Aren’t many of us pluralistic therapists any way, so what’s the big deal?

Yes. As the research indicates, it is undoubtedly true that many therapists already think, and practice, in a way that is consistent with the pluralistic approach described here; but we think this text is the first book to try to really articulate this perspective and practice.  It is also true that some of the established integrative and eclectic approaches, particularly multimodal therapy, approximate pluralistic practice, but we think there are certain features of this pluralistic approach that make it uniquely inclusive and collaborative. 

It’s one thing to say that we should value all the different therapeutic orientations, but is it really that easy to be so open-minded?

If our own experiences are anything to go by, it almost certainly is not.  Mick, for instance, has variously aligned himself with existential, person-centred and relational approaches to therapy, and more than once has been accused of being dismissive or overly-critical towards other schools of thought.  Given the powerful psychological forces that pull us towards schoolism an in-group favouritism, however, such biases should come as no surprise; and might be best thought of as the rule rather than the exception.  From this perspective, then, an ‘us and them’ attitude towards methods from other counselling and psychotherapy fields is something that we will always need to watch out for.  However, just as professional training, for many of us, involved acknowledging our biases and prejudices and learning to put them to one side; so we can learn to acknowledge, and bracket, our biases and prejudices towards other methods and practices. 

One of the best strategies for opening ourselves up to diversity across groups is by acknowledging the diversity within.  That is, the more we can see that our own orientation is heterogeneous, fluid and with amorphously-defined internal boundaries, the less rigid our boundaries to the ‘outside’ world are likely to feel.  This could certainly be argued to be the case, for instance, in the person-centred field, where a growing acknowledgement of different ‘tribes’ has coincided with the development of more integrative person-centred perspectives.  Also, in terms of overcoming in-group/out-group barriers, this is not just about thinking things through at an intellectual level, but working on the gut feelings sedimented within.  It is about noticing those times when our shoulders start to hunch, our lips start to purse, and our skin starts to tighten in response to alternative perspectives, and finding a way of standing back and retaining an open-mind.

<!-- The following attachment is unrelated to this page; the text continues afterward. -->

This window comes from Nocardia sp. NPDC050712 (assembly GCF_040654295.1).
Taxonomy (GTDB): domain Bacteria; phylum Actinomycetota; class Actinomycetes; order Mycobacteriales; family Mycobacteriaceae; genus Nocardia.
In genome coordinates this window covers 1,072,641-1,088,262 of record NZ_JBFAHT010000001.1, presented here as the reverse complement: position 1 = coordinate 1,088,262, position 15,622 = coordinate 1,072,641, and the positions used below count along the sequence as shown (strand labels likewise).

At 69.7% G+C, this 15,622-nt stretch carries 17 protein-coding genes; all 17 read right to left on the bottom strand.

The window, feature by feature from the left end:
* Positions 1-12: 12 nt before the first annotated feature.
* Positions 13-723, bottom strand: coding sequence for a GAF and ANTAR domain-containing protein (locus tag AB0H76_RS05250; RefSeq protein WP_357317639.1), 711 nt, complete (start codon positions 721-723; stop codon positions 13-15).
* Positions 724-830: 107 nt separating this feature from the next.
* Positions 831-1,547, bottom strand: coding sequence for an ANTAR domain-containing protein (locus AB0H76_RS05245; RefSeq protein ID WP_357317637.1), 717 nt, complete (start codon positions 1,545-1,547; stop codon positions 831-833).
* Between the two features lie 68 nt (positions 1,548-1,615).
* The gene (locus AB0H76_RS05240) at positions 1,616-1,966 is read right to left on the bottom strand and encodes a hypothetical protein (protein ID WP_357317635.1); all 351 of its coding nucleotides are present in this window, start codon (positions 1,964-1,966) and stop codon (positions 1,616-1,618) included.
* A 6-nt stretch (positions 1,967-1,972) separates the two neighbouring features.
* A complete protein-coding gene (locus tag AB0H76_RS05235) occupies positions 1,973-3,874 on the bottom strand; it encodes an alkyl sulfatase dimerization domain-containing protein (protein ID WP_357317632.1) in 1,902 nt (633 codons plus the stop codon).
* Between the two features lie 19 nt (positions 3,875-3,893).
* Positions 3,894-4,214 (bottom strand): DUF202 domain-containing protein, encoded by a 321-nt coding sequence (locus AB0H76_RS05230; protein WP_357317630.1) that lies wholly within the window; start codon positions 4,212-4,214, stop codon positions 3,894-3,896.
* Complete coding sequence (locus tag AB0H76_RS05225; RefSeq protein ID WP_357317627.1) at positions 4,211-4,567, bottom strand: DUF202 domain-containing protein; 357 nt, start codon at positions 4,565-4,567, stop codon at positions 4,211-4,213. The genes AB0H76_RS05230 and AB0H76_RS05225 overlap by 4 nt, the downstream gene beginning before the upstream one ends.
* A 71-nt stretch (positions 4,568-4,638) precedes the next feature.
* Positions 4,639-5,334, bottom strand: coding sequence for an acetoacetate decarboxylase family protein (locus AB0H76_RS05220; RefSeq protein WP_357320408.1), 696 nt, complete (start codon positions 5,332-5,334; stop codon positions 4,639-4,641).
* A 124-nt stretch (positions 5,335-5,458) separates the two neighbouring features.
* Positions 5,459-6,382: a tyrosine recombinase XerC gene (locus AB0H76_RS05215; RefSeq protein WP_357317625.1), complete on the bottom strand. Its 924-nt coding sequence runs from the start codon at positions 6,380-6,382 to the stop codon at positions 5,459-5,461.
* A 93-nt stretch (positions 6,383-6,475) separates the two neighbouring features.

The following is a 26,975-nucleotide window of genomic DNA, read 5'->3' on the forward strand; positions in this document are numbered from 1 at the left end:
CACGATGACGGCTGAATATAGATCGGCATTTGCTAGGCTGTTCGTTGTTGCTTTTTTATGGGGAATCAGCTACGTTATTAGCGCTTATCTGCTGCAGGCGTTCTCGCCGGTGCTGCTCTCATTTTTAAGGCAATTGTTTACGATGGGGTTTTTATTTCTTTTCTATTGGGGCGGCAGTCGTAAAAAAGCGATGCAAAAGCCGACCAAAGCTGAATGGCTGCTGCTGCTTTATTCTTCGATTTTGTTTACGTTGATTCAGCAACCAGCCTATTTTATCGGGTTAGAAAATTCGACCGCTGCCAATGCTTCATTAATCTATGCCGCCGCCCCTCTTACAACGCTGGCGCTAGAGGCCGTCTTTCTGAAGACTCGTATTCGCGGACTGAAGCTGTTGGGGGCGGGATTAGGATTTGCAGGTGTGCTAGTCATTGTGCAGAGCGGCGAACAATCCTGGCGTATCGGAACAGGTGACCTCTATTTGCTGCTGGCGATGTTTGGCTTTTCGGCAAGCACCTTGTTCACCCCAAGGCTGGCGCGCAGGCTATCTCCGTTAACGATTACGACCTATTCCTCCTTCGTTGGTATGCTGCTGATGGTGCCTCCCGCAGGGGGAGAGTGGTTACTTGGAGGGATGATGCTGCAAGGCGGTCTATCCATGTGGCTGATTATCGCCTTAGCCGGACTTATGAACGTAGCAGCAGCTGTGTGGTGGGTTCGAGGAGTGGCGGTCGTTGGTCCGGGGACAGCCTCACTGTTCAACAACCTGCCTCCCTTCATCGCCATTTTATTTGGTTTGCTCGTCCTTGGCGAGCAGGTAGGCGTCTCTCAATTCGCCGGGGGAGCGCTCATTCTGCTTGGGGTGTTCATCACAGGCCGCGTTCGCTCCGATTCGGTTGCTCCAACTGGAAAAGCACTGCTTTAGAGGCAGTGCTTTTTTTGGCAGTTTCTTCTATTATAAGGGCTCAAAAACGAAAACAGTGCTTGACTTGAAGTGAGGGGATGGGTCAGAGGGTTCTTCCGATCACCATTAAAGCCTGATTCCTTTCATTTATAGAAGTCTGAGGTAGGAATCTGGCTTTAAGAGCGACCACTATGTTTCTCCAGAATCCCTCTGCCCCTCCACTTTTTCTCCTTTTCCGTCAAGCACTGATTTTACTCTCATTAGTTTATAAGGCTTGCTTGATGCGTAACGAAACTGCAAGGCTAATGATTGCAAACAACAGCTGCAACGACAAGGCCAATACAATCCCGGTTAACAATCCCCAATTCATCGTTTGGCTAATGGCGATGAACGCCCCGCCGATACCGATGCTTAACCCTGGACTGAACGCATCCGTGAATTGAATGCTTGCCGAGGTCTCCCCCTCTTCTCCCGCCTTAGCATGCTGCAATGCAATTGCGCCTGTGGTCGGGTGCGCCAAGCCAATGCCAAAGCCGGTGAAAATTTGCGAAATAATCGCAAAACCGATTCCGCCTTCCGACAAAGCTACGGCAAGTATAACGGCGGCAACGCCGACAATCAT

Isn’t pluralism, itself, a monism, in that it holds a core set of values (e.g., acceptance of diversity is a good thing) and says, effectively, that there is a better way of doing therapy (i.e., a pluralistic practice)?

Yes and no – it is a paradox of all pluralistic and relativistic thinking that, in many respects, it presents another set of truths; and these always have the potential to congeal into yet one more fixed and dogmatic -ism.  That is why, in the pluralistic perspective, we have tried very hard to develop it in a way that is inclusive of non-pluralistic, single orientation practices; and have also not argued that a pluralistic way of working is necessarily more effective than a single orientation specialism.  It also means that, for us, it is essential to hold the theory of pluralism lightly; and not to assume that it is a given or unquestionable truth.  It may turn out that pluralism is not the best way of taking the counselling and psychotherapy field forward, and this is something we would want to stay open to. 

Having said that, we do put forward a set of core underlying value for the pluralistic approach – a deep appreciation of Others and of difference – that is unapologetically monist in intent.  Is this hypocritical?  One answer to this is that pluralism can exist at different levels, and we can distinguish between the most radical ‘foundational pluralism,’ which holds that there are no given values whatsoever; and a more moderate ‘normative pluralism’, which roots a pluralistic perspective in a monist set of assumptions and values.  In this respect, the pluralistic approach can be seen as an example of the latter: a prizing of diversity and difference which emerges from a set of fairly specific humanistic values and assumptions which, to a large extent, are not considered negotiable. 

Closely related to this, if pluralism is about accepting the full range of perspectives and overcoming binary thinking, how can it take such a strong stand against schoolism?  Surely that is a valid viewpoint too?  This is an issue that has taxed pluralists in all fields: How do you accept an Other that does not accept you?  William E. Connolly is particularly clear on this.  He argues that, while modesty, negotiation and adjustment are all cardinal virtues of pluralism, ‘The limit point is reached when pluralism itself is threatened by powerful unitarian forces that demand the end of pluralism.’  Here, he argues, there is a need for a ‘militant assemblage of pluralists,’ that can resist the onslaught of monist repression and its drive for uniformity.  In other words, from a pluralistic standpoint, it is quite legitimate to resist those that seek to annihilate otherness and difference – though this is not to say that they can not still be understood, empathised with and valued – whether in the field of politics or psychological therapies.